by Jerome R. Corsi
It was the Southern Poverty Law Center that called the World Congress of Families, which promotes the "natural family," an "anti-LGBT hate group."
The same SPLC has blasted the Drudge Report for covering "black crime," charging that the immensely popular Internet news aggregator "has been rife with what the online publisher calls 'scary black people' stories."
Another prominent leader of a major online source, Breitbart Editor Ben Shapiro, also was targeted by SPLC over purported "hate."
The site said Shapiro quoted FBI "hate crime statistics" to show there are about the "same number of attacks on Jews in this country as there are homosexuals."
Joseph Farah, WND founder and CEO, long has been targeted by SPLC, which has described WND as "the conspiracist 'news' site."
"Hate crimes" and "hate speech" have surged into the headlines this week as WND reported that if two Democratic lawmakers have their way, Barack Obama's Justice Department soon will submit a report for action against any Internet sites, broadcast, cable television or radio shows determined to be advocating or encouraging "violent acts."
That's from the text of a new bill from Sen. Ed Markey, D-Mass., and Rep. Hakeem Jeffries, D-N.Y.
The Hate Crime Reporting Act of 2014 "would create an updated comprehensive report examining the role of the Internet and other telecommunications in encouraging hate crimes based on gender, race, religion, ethnicity, or sexual orientation and create recommendations to address such crimes," stated a news release from Markey's office.
The president of the National Hispanic Media Coalition, Alex Nogales, thanked Markey for the work "to confront and combat hate speech in the media that targets our most vulnerable communities."
He said NHMC "has long-recognized that an update to the National Telecommunications and Information Administration's 1993 report, 'The Role of Telecommunications in Hate Crimes,' is long overdue and desperately needed given the incredible evolution of our communications systems over the past 21 years as well as the ever-increasing numbers of hate crimes targeting Latinos and others."
"As the author of the original piece of legislation directing the 1993 report, there is nobody better than Senator Markey to join Congressman Hakeem Jeffries and others in calling on the NTIA to study this pressing issue once again," Nogales said.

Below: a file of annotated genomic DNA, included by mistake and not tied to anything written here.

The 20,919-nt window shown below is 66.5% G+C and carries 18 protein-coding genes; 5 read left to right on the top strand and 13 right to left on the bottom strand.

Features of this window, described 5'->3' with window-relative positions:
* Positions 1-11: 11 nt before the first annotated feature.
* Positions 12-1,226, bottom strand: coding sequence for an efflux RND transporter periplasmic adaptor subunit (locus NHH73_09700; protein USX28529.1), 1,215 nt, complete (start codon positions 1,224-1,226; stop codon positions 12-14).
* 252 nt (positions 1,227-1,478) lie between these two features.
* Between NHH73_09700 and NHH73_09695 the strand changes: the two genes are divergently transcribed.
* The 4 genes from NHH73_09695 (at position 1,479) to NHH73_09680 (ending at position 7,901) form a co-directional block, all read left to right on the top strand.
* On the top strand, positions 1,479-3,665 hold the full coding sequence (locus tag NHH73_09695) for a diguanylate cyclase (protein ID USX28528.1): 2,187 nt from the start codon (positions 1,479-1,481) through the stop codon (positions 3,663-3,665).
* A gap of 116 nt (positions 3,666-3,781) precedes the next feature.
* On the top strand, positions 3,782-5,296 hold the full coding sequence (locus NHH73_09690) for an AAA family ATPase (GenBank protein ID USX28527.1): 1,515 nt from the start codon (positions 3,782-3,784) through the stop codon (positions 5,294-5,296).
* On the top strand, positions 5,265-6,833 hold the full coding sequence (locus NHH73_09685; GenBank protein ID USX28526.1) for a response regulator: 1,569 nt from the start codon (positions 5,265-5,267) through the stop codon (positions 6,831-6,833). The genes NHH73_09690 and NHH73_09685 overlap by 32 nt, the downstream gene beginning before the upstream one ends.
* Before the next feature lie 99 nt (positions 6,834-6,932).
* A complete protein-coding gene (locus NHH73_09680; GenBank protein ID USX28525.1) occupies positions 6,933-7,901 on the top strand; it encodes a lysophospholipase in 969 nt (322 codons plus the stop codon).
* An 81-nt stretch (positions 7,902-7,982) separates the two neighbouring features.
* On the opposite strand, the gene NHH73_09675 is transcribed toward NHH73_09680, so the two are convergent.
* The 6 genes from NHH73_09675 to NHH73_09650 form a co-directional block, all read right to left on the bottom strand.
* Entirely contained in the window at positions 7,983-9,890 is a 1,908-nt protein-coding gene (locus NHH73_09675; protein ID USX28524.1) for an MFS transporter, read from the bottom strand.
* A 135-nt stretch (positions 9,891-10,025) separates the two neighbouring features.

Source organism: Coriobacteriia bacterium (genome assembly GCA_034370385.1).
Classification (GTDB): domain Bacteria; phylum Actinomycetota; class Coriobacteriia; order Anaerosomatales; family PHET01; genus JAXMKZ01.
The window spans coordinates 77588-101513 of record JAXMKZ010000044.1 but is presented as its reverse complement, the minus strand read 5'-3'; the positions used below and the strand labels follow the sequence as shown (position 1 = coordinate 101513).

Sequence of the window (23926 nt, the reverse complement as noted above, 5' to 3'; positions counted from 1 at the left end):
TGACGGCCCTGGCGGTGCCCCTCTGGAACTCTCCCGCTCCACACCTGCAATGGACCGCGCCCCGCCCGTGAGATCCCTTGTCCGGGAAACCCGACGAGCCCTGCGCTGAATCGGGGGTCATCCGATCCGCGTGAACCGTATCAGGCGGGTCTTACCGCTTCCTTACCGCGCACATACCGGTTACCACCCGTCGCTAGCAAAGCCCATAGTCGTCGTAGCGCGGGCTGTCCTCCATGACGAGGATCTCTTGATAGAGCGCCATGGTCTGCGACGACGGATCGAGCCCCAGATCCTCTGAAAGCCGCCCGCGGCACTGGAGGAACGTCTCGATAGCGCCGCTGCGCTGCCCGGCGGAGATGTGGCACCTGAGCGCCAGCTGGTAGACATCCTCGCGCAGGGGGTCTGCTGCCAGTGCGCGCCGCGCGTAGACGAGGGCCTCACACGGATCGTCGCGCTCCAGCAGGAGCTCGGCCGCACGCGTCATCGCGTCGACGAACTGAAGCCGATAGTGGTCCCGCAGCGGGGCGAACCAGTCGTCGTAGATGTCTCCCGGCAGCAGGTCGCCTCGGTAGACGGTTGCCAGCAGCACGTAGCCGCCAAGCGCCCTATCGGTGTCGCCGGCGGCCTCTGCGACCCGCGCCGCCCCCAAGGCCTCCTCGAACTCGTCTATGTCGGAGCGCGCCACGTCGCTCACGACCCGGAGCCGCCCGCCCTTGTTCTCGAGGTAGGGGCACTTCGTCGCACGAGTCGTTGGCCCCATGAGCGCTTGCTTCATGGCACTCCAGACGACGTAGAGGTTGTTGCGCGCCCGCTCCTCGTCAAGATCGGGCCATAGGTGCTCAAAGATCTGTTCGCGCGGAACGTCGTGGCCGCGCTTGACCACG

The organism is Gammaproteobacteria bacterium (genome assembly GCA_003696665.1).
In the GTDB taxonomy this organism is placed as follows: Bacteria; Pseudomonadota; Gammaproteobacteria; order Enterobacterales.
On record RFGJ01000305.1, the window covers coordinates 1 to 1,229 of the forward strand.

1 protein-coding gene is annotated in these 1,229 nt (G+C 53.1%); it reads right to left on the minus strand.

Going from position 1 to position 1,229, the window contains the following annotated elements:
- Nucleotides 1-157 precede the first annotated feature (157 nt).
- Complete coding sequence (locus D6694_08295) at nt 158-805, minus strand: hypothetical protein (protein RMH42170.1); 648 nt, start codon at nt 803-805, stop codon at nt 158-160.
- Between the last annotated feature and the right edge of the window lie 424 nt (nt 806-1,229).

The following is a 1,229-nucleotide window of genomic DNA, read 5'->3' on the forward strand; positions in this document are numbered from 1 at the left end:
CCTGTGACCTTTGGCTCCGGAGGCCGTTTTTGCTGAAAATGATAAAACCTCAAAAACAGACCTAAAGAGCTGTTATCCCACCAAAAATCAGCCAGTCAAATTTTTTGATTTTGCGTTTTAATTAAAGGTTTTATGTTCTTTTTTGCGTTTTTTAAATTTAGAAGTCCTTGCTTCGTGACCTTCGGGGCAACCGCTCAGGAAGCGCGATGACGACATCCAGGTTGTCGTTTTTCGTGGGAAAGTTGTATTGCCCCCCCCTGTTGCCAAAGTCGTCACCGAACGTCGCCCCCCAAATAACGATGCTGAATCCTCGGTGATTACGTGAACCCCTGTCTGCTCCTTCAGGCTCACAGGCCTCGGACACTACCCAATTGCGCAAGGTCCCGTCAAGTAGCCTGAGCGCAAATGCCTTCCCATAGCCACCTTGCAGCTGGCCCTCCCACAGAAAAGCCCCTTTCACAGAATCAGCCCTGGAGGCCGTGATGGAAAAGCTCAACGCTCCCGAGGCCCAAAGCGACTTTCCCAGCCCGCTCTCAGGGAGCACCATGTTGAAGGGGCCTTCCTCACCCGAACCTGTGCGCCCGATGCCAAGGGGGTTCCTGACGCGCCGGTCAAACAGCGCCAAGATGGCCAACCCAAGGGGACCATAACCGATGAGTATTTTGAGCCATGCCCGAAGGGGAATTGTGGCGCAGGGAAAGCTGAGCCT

NHMC, along with its fellow Soros-funded group SPLC, have worked on the idea of a federal rule against "hate speech" in the political content of all forms of telecommunications, including the Internet.
Markey's effort dates back to 1992, when as a congressman from Massachusetts he used the Telecommunications Authorization Act to direct the NTIA to produce a report on the role of telecommunications media in hate crimes, the first and only report ever so completed by any federal agency at the direction of Congress.
That report, issued in December 1993 under the supervision of then-Secretary of Commerce Ron H. Brown, "The Role of Telecommunications in Hate Crimes," focused on broadcast television and radio, as well as cable public access channels, telephone hotlines and the computer bulletin boards that preceded today's Internet.
The 1993 NTIA report's most frequently cited source was a February 1992 SPLC report, "Klanwatch Intelligence Report." It was cited in the first footnote and 18 subsequent footnotes referencing the Ku Klux Klan as the prototypical right-wing extremist hate group in America.
SPLC not only provides "resources" to lawmakers across the nation, it also boasts of providing training to law enforcement officers "at the local, state and federal level."
"Thousands of officers have received training that helps them recognized and deal with hate crimes."
In fact, SPLC lists pages of helps for law enforcement, from legal commentaries to videos, articles and publications.
It also operates a "Hate Map," which apparently was used by a confessed terrorist to identify Christians to kill in 2012.
In that case, Floyd Lee Corkins II identified SPLC as his source of information when he decided to murder staff members at a Christian organization in Washington, the Family Research Council.
Corkins, a homosexual activist, told investigators he had gotten details about FRC from SPLC, which publicly had labeled FRC a "hate group" because of its biblical position on homosexuality.
After Corkins' confession, he was sentenced by Chief U.S. District Judge Richard W. Roberts to 25 years in prison because, on Aug. 15, 2012, he walked into FRC headquarters and started to shoot with the intention of killing "as many people as I could."
He managed to shoot and injure just one person, facilities manager Leo Johnson, who is credited with heroically stopping the attack
Corkins admitted he picked FRC because the organization was listed as an "anti-gay" hate group by the SPLC on its website.
FRC promotes traditional Judeo-Christian beliefs about the family and homosexuality, but SPLC claims the organization's "real specialty is defaming gays and lesbians."
Corkins, a former volunteer at an LGBT community center, pleaded guilty to terrorism.